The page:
Some may say that yoga and music are separate entities, but for those like David Lurey, they are very much interlinked, and compound together to form an entirely different entity. David told me that “the universe exists in vibration” and that through various kinds of yoga like mantra, or even asana, we can harmonize with these frequencies, bringing ourselves into balance. And it was through combining movement with music and a collective of wonderful people that the last element of The Groove was created:
Before the festival had begun, I briefly spoke to Jang-Ho about the kindness of yogis. We agreed that the cause of this is the goodness that comes with practicing yoga, one that we want nothing more than to share with the world. Just as David said when I asked him what his intention was as a teacher: “to inspire health and vitality.”
I saw this goodness spread from day one, when people were first introducing themselves by shaking hands, which evolved to heartfelt embraces by the end of the second day. There was a warmth which ran through everyone with whom I was fortunate enough to meet, converse and connect.
In DJ Drez and Marti Nikko’s session, ‘Dreaming in Sanskrit’, when asked I decided to go onstage to sing a complicated mantra, realizing that I would regret what I didn’t do, rather than what I did. Having remembered my fear of singing, I started to trip over the words. Mumbling, I looked down until Marti, who was sitting next to me, told me to look at everyone. I lifted my eyes to a sea of faces smiling with the warmth of old friends. ‘Old friends’ – that is exactly how I felt towards everyone by the end of the festival, whether or not we had ever met.
On a more serious afterthought, if we take The Groove as a microcosmic example of the ways in which yoga can bring people together, then it seems to me that it is the medicine needed to heal the societal rifts that are perpetuating. During the festival, I felt all sense of anxiety and social hierarchy melt away, an amazing thing in a time when these two concepts bare such weight.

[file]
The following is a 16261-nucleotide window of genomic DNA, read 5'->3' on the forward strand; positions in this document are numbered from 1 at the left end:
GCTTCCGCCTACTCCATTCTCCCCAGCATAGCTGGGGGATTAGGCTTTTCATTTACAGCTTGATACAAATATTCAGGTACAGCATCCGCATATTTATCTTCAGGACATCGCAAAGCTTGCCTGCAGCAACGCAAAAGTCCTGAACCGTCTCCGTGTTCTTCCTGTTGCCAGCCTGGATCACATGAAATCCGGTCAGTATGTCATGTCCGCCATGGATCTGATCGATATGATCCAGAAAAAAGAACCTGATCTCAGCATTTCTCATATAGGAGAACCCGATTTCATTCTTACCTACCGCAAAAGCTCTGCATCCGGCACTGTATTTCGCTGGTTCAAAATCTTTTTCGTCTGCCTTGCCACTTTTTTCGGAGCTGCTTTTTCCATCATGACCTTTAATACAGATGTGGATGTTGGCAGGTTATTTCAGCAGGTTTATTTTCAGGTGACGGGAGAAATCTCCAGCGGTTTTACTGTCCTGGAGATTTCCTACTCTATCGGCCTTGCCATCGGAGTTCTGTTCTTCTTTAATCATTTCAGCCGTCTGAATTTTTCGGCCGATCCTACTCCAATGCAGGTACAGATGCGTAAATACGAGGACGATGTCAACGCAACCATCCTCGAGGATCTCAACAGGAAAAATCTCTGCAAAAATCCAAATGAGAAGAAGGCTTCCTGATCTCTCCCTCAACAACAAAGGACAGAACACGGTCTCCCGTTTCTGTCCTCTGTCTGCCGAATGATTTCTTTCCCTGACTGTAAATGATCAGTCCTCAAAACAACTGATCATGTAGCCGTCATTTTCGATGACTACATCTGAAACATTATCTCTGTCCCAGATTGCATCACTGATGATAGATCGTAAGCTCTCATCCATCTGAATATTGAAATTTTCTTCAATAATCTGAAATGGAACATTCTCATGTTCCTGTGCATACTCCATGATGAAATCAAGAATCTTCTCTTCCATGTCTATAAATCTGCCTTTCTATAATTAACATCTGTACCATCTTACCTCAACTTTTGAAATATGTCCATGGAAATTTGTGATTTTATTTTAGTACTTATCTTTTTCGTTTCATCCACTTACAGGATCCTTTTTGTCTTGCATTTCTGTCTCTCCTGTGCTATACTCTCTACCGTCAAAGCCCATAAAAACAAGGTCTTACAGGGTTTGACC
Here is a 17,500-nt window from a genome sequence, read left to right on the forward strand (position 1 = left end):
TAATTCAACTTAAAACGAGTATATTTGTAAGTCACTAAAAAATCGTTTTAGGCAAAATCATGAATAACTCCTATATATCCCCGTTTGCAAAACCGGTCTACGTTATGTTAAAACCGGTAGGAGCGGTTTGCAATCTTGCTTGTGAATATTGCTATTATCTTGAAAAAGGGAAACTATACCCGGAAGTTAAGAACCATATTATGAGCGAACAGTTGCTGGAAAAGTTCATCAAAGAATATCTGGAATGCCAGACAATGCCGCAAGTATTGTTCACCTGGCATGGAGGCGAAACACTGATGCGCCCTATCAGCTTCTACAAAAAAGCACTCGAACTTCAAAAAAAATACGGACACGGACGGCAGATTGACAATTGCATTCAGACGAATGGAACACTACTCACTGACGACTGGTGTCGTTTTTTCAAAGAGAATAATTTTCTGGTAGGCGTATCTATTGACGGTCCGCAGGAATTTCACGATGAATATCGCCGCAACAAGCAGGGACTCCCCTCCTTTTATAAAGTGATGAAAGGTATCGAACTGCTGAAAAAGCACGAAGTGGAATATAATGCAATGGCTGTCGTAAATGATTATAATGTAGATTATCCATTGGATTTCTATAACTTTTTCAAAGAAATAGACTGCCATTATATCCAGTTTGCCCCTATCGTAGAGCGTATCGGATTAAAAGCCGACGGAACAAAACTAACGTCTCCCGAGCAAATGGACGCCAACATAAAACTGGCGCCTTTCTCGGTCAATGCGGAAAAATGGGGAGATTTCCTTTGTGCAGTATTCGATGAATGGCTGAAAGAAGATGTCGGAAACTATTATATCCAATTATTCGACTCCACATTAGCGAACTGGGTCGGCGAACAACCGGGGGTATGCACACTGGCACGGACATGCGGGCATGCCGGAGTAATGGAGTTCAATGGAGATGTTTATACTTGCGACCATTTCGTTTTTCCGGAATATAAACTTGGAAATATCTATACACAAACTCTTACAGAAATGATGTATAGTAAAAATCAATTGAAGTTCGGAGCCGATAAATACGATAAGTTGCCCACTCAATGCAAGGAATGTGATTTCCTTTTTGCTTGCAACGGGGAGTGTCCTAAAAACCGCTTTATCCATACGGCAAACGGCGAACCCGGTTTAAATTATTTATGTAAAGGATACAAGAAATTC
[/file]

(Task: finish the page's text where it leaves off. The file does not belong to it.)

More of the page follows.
Doug Swenson told me that “yoga is what’s outside the box.” Keeping that in mind, as well as the nine-to-five world within which we exist, the way of liberation is through yoga, through the freedom and spontaneity which, in Nina Vukas’ words, is “what it means to practice yoga.” In conversation, Nina and I spoke about why yoga is growing with such momentum. We came to the conclusion that it is because yoga is more necessary than ever, so that we might see beyond the box that has been built around us. Only then can we step out of it both physically and spiritually, and it is festivals like the Groove that we have to thank for helping spread this awareness.
The Samu crew and I left feeling like we had been a part of something very special, an important link in a chain reaction which is reaching round the world, originating in India thousands of years ago, and spread beyond it by Srí Krishnamacharya who “believed yoga to be India’s greatest gift to the world.” The Groove proves this to be true and I advise anyone who reads this to find out for themselves.
We sincerely thank Liz Huntly, Roland Jensch, Jang-Ho Kim, Nina Vukas, Frank Bartl, Doug Swenson, Twee Merrigan, David Lurey, DJ Drez, Marti Nikko, Mackenzie Miller, Dylan Werner, Daphne Tse, Johanna Andersson, Eva Klein, Andrea Sauter, Beate Tschirch, Franca, Hanna Witte.
Benjamin E.I. Lubbock
Video by Jason Drake
Photos by Hanna Witte